Wednesday, January 16, 2013

Mary's Song


Mary’s Song 


Ed Benjamin

Speculation about the temporary janitor seemed to relieve the monotony and dreariness, which sometimes gripped the midnight shift of the children’s ward of the Nix Hospital in downtown San Antonio.  Even though he was temporary and it was his last night, he mopped the floor carefully.  As he made his way down the hall, it was evident he took pride in his work.  His floors shone.   

The curiosity over the quiet stranger waned after two weeks and Julie Kilpatrick and the other nurses began to occupy their thoughts over reports of sightings of the Virgin Mary. One report placed her in Tucson, another in Nueva Laredo, and another sighting was reported in Juarez.  The news media had begun to report the sightings as a curious phenomenon of Columbus Day; a day that had arrived at midnight just after the nurses had begun their shift.

“Too bad she can’t help poor Angela”, Julie, the head charge nurse, commented. 

Angela Garcia was a ten-year-old girl in Room 314 who seemed to have lost the will to live and was wasting away from a rare disease. Normally a skeptic, Julie wondered if miracles were really possible and while you’re at it, give that poor man some joy.  She saw the janitor working on the floor near Angela’s room.

The door to room 314 opened and the man looked up.  This was a new nurse.  She beckoned him into the room.  He had never seen this nurse before.  He noted her radiant smile..

“Mr. King, I need your help.”

“How did you know my name?”

She smiled again.

“It’s on your name tag.”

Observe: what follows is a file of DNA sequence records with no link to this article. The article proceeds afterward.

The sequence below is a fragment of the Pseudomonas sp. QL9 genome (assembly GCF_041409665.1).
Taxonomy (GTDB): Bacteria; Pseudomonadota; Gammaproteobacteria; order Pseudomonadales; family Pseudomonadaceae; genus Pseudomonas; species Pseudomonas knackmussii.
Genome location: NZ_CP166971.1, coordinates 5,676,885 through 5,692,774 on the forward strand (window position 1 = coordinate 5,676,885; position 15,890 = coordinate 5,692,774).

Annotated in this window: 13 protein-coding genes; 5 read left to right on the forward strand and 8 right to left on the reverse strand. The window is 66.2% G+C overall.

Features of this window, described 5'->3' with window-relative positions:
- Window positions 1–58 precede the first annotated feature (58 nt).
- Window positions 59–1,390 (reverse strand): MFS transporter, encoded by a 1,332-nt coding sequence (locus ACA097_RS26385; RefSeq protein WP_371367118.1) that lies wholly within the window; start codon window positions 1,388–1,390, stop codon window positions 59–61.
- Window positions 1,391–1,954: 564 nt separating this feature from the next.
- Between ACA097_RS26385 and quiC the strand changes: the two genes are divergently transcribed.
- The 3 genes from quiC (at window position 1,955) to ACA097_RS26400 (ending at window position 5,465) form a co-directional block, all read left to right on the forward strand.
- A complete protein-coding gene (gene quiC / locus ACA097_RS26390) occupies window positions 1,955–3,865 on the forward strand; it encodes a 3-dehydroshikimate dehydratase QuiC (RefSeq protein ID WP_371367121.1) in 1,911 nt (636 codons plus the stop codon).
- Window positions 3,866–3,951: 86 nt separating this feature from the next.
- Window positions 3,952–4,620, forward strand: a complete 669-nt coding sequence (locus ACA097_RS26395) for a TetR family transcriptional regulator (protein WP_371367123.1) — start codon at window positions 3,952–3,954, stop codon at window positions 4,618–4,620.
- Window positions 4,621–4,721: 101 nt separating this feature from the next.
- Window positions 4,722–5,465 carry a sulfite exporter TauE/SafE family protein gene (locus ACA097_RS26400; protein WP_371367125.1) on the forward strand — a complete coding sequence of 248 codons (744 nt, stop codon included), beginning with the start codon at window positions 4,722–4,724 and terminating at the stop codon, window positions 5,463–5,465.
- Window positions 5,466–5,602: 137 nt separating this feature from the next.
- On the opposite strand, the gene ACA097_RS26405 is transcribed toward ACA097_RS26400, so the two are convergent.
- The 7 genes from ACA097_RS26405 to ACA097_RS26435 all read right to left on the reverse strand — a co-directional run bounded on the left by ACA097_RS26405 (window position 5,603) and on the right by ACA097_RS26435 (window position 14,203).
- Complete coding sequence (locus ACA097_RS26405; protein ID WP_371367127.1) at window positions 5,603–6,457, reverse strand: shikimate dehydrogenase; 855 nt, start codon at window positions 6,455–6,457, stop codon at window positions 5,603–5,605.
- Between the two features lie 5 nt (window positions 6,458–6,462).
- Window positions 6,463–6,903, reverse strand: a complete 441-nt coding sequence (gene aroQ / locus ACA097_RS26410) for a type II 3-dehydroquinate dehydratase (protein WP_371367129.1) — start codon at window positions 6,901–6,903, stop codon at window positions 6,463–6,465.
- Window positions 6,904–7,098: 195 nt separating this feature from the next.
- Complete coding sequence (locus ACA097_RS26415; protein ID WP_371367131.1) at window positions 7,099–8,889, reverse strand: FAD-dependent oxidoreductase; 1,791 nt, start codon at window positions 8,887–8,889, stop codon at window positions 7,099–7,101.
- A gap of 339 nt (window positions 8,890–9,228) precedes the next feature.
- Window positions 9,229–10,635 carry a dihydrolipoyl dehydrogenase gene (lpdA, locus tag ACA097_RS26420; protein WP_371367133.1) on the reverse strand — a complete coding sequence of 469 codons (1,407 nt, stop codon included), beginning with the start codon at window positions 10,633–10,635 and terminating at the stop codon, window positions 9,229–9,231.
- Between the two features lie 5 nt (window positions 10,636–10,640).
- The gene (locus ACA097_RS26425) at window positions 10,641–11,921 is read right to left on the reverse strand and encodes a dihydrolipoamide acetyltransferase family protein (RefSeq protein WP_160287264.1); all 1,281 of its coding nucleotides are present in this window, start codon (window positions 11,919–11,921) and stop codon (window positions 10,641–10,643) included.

The man went into the room.  There was a scent of roses in the air. 

He stood there in the room and looked around.  There wasn’t any sign of any mess. He had assumed that the nurse wanted him to clean a mess of some sort.  The young girl on the bed opened her eyes.

“Are you here to sing me my song?”

“No, I’m just the janitor.”

“But the nurse said you would come in and sing me a song.”

“I used to sing some, but I haven’t sung anything hardly in over twenty years.”

“Please sing for me.”

The man looked around; the nurse seemed to have disappeared.  Then, he noticed a painting of the Virgin Mary on the wall.  It didn’t seem to be there when he entered the room.

Down the hall, the music drifted past the nurses’ station.

“Somebody’s playing the radio.  I haven’t heard him sing in years.”

“Where’s it coming from?”

“314, I think.  I don’t have the heart to tell her to turn the radio off.”

“Well, let her finish this song, then I’ll go tell her to turn it off.”

Later, Julie walked down to check the room.  The music had stopped.  As she walked down the hall, she saw the janitor getting in the freight elevator.  She waved goodbye; it was his last night.  She noticed tears in his eyes.

She opened the door and looked in.  That’s funny!  No radio.  Angela lay there sleeping with a smile on her face.  There was a rose on the pillow next to her face.  Julie instinctively knew that Angela had somehow turned a corner and would be okay.